KATSUSHIKA HOKUSAI (1760-1849) POEM BY YAMABE NO AKAHITO | EDO PERIOD, 19TH CENTURY
5,000 - 8,000 GBP
KATSUSHIKA HOKUSAI (1760-1849)
EDO PERIOD, 19TH CENTURY
POEM BY YAMABE NO AKAHITO
woodblock print, from the series The Hundred Poems [By the Hundred Poets] as Told by the Nurse (Hyakunin isshu uba ga etoki), signed saki no Hokusai manji, published by Nishimuraya Yohachi (Eijudo), censor's seal kiwame, circa 1835-36
26.1 x 38 cm, 10¼ x 15 in.
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Good impression and colour, slight toning, a few small restorations, slight crease to top right, some thinning of paper to right-hand corner, a few small marks in the sky above Mount Fuji, tape residue and red Sakai seal to reverse
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Timothy Clark, 100 Views of Mount Fuji (London, 2001), no. 42
S. Nagata, Hokusai Museum (Hokusai Bijutsukan): Tales (Monogatari-e), vol. 5, 2nd ed.(Tokyo, 1990), plate 132
Okayama Museum, Tokubetsu-ten Hiroshige to Hokusai Rokuju yoshu meishozu-e to Hyakunin isshu uba ge etoki (Sakai Collection), Okayama Museum, Okayama, 29 October - 23 November, exhib, cat (Okayama, 1983), pl. 4
W. Crothers, T. Kobayashi and J. Berndt, Hokusai, NGV International, Melbourne, 21 July- 15 October 2017, exhib. cat. (Melbourne, 2017)
Okayama Museum, Okayama, 29 October - 23 November 1983
Hokusai, National Gallery of Victoria International, Melbourne, 21 July - 15 October 2017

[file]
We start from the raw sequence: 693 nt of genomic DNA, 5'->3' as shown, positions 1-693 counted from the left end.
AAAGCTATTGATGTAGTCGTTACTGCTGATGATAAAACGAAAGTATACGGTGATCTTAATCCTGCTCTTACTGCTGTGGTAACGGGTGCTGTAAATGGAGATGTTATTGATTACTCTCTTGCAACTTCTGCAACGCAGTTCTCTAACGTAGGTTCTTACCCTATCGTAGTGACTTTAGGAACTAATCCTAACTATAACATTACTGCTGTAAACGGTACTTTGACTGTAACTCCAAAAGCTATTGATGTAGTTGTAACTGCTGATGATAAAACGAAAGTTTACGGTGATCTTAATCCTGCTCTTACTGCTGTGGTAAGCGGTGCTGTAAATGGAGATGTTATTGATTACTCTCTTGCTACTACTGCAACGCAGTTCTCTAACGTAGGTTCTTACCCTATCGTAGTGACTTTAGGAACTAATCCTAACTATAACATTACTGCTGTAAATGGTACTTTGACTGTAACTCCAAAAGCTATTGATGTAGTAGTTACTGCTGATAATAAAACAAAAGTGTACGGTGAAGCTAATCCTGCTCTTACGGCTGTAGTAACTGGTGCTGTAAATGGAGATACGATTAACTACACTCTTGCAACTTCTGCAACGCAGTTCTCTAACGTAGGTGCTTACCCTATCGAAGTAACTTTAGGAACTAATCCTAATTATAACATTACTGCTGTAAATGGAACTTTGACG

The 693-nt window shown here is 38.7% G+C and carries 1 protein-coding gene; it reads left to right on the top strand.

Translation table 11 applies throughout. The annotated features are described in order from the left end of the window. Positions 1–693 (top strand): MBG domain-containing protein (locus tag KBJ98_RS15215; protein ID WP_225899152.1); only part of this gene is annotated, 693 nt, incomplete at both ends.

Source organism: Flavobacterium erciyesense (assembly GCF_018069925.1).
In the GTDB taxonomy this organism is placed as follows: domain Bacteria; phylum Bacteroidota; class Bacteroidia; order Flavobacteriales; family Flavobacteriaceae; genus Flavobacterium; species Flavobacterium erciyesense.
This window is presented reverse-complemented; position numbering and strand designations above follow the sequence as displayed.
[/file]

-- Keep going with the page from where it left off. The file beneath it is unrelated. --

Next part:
For his last single sheet series of woodblock prints, One Hundred Poems Explained by the Nurse (Hyakunin isshu uba ga etoki), Katshushika Hokusai looked to an anthology of well-known poems, entitled Hyakunin Isshu (A Hundred Poems by a Hundred Poets), as his source. These poems, based on love and melancholy, were assembled by the thirteenth-century poet Fujiawara no Teika. Hokusai chose to visually recount the poems from the perspective of a fictional elderly nurse. Together with sixty-four preparatory drawings, twenty-seven published prints are known, each exhibiting bold colour and including a cartouche enclosing the relevant verse. The series was commissioned by the publisher Nishimura Yohachi and his firm Eijudo successfully issued five prints before closing down; the additional twenty-two prints were then published by Iseya Sanjiro’s firm Iseri, with the original Eijudo seal continuing to be employed.
The poem in this print was written by Yamabe no Akahito (active 724-36) and describes the poet’s view of snowy Mount Fuji on his journey from the beach of Tago (translation by Joshua Mostow):
Tago no ura ni
Fuji no taka-ne ni
Yuki ha furitsutsu
As I set out on
The beach of Tago, and look
I see the snow constantly falling
On the high peak of Fuji
White as mulberry cloth.
Well-heeled travellers and their servants climb up a steep path along a cliff edge, beneath which choppy waters break against rocks. While being precarious, the route offers an exceptional view of distant Mount Fuji, its silvery hue dramatically standing out against the blue water in the middle-ground and the band of red sky on the horizon.
For a similar impression in The Museum of Fine Arts, Boston, see accession no. 11.17667